The self-hosted software gives you more control and offers a lot more flexibility. It also lets you run the advertising services you want to use. Running the commercial offering won’t cost you a thing unless you want more than the basics. Self-hosting isn’t terribly expensive until your website gets extremely popular. Done correctly, it won’t ever get expensive.
To run WordPress, you need a web server, PHP-FPM and MySQL (or MariaDB, preferably). Both Apache and Nginx are well-supported web servers and I’m sure it’ll run with others (most people start with Apache). I already wrote about setting up the required daemons on an Ubuntu server. The self-hosted software website can take you through installing WordPress as well as its first configuration, step-by-step if necessary.
To get WordPress working well with Nginx, the page for it at WordPress.org provides a lot of details on how to configure it properly. If you want it work better, you should read this article published by an nginx.com writer.
By default, the pages and posts are served dynamically through PHP. This works fine until you get more than a few posts published. The database is the biggest bottleneck even though a single-page object cache exists. If you leave it set up this way, you’ll find your memory usage going through the roof and your speed decreasing.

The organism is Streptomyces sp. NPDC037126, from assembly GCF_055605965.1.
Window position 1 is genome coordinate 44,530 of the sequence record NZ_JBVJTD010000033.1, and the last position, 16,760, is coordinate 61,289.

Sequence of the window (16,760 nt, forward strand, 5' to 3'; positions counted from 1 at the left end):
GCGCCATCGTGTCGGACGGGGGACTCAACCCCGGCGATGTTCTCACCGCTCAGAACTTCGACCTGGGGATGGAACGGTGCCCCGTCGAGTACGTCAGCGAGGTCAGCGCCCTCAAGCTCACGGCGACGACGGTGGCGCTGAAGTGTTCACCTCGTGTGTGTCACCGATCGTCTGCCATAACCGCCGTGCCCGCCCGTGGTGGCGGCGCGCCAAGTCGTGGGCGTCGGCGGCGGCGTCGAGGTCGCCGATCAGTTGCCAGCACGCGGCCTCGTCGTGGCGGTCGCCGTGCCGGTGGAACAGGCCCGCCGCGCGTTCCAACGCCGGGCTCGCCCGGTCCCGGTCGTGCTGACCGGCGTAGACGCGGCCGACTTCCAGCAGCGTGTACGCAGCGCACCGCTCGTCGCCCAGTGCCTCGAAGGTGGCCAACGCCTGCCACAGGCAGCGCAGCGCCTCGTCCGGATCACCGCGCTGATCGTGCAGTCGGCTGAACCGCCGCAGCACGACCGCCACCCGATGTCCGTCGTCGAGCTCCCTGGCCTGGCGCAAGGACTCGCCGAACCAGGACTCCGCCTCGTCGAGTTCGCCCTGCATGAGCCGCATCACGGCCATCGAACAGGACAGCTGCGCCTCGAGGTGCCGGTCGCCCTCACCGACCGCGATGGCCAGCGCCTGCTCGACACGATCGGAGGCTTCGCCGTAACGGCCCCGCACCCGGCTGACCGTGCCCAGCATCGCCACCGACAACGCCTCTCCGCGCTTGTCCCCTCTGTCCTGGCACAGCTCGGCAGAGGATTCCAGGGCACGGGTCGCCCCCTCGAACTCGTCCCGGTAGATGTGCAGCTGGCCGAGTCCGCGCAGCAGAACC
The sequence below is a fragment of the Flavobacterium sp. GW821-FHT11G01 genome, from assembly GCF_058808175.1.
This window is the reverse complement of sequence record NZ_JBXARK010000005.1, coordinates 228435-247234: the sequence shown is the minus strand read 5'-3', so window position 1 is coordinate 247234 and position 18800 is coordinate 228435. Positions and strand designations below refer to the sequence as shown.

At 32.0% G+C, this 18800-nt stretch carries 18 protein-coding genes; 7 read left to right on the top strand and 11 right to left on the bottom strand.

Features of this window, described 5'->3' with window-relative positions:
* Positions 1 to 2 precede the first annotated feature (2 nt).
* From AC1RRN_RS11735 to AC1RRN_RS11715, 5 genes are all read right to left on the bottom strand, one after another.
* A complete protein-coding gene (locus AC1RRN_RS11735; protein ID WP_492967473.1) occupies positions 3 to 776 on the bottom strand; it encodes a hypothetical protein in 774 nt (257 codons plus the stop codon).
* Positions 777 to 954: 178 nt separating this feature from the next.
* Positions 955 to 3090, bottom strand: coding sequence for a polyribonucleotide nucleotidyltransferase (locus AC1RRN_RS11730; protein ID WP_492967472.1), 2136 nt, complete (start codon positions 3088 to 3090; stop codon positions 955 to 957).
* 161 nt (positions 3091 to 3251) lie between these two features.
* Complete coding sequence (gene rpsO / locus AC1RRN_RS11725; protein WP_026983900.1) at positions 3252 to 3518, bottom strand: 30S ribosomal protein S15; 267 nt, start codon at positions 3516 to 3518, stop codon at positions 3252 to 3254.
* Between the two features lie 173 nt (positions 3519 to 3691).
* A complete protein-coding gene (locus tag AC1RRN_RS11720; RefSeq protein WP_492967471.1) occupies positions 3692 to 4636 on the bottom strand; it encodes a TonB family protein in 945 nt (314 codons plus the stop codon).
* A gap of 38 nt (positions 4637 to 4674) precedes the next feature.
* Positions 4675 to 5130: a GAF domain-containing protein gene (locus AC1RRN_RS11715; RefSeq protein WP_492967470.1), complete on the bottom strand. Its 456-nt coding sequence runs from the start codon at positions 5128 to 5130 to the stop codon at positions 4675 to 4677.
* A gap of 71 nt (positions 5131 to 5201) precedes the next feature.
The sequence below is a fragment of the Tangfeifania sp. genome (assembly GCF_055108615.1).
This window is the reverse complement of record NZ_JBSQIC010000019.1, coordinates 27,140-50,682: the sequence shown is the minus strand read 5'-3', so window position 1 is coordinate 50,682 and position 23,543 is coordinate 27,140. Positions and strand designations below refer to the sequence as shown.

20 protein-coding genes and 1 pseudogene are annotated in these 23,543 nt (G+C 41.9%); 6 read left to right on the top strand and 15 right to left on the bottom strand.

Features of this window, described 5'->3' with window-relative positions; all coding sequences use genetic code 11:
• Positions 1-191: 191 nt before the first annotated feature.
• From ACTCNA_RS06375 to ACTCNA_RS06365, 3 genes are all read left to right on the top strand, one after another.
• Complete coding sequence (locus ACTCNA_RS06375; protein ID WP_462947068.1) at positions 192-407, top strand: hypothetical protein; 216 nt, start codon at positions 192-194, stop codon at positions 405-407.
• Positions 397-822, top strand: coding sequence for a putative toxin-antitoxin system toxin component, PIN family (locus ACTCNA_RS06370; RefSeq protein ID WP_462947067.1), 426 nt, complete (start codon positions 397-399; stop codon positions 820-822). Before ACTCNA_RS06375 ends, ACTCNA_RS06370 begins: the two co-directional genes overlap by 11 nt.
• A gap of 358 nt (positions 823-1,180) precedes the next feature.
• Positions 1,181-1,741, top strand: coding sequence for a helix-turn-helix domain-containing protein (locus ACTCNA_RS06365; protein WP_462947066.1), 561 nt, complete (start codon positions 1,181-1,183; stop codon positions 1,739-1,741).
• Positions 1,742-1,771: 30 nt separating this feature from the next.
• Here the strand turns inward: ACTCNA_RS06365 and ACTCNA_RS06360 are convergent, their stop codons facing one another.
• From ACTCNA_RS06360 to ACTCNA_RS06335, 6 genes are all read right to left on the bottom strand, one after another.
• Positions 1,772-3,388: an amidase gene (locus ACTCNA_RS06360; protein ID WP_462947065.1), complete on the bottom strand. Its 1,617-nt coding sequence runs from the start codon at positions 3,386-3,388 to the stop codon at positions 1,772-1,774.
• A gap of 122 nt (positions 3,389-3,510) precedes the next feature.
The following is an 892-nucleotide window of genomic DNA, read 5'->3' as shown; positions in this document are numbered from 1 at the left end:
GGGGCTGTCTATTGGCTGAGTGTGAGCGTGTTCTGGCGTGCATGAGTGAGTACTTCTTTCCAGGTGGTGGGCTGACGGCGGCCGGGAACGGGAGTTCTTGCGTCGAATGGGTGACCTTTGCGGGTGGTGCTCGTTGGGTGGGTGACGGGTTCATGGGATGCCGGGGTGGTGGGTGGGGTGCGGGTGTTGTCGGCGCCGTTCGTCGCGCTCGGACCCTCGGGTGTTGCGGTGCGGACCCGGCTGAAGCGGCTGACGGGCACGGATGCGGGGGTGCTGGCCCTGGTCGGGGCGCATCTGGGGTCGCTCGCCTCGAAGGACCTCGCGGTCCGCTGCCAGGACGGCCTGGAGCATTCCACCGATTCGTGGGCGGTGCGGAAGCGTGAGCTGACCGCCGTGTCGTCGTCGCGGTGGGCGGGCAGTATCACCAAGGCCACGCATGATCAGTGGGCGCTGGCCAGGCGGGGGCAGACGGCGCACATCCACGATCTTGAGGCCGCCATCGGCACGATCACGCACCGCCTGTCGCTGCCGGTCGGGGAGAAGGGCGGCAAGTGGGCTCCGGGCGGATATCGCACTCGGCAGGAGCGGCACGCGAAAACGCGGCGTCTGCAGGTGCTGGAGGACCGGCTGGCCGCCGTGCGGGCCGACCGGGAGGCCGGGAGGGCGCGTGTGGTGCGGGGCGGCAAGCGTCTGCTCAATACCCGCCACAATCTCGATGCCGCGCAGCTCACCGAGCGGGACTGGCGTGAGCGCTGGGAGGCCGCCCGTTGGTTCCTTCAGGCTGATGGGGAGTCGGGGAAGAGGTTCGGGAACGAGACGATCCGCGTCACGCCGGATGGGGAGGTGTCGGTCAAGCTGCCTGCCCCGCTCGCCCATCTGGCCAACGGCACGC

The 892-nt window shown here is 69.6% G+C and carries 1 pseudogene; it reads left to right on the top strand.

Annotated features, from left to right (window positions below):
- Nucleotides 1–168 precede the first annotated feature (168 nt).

To get better and faster performance, you need a persistent object cache (like APCu, Memcached, XCache or Redis) and a full-page cache (like WP Super Cache, W3 Total Cache, Hyper Cache or Comet Cache). Some of the full-page caching plugins configure a persistent object cache, but not many.
The best full-page caching plugins don’t access PHP at all on the cached, static pages. That means the database isn’t accessed either. Page speed is important and the time to first byte is important.
I wrote my custom caching script to bypass WordPress completely for visitors. The back-end administration functions as normal. The caching script is activated by a real cron job. It runs every minute but exits immediately if there aren’t any cached pages to create or update.
Years ago, a mail server was a necessity. Today, it’s only necessary for branding purposes, with your domain name as part of the e-mail addresses being used. Even so, you don’t actually have to install a mail server because Google and other entities will do e-mail hosting for you.
If you install a mail server, it’s actually a two-part system. One daemon is for receiving and one is for sending. With WordPress, you only need to send and you can do that with msmtp, an SMTP client. To install it:
apt install msmtp msmtp-mta
Edit the configuration file:
You can read the documentation, but use these lines for gmail:
defaults tls on tls_starttls on tls_trust_file /path-to/ca-certificates.crt account default host smtp.gmail.com port 587 auth on user firstname.lastname@example.org password yourpassword from email@example.com logfile /var/log/msmtp.log
The tls_trust_file for Debian, Ubuntu and other Debian derivatives is “/etc/ssl/certs/ca-certificates.crt”. Once you verify everything’s working, you can put a “#” in front of the log file line.
As far as mail server ports go, the only one I have open is 587 (TCP out). I’ve been receiving my website mail for years doing it this way.
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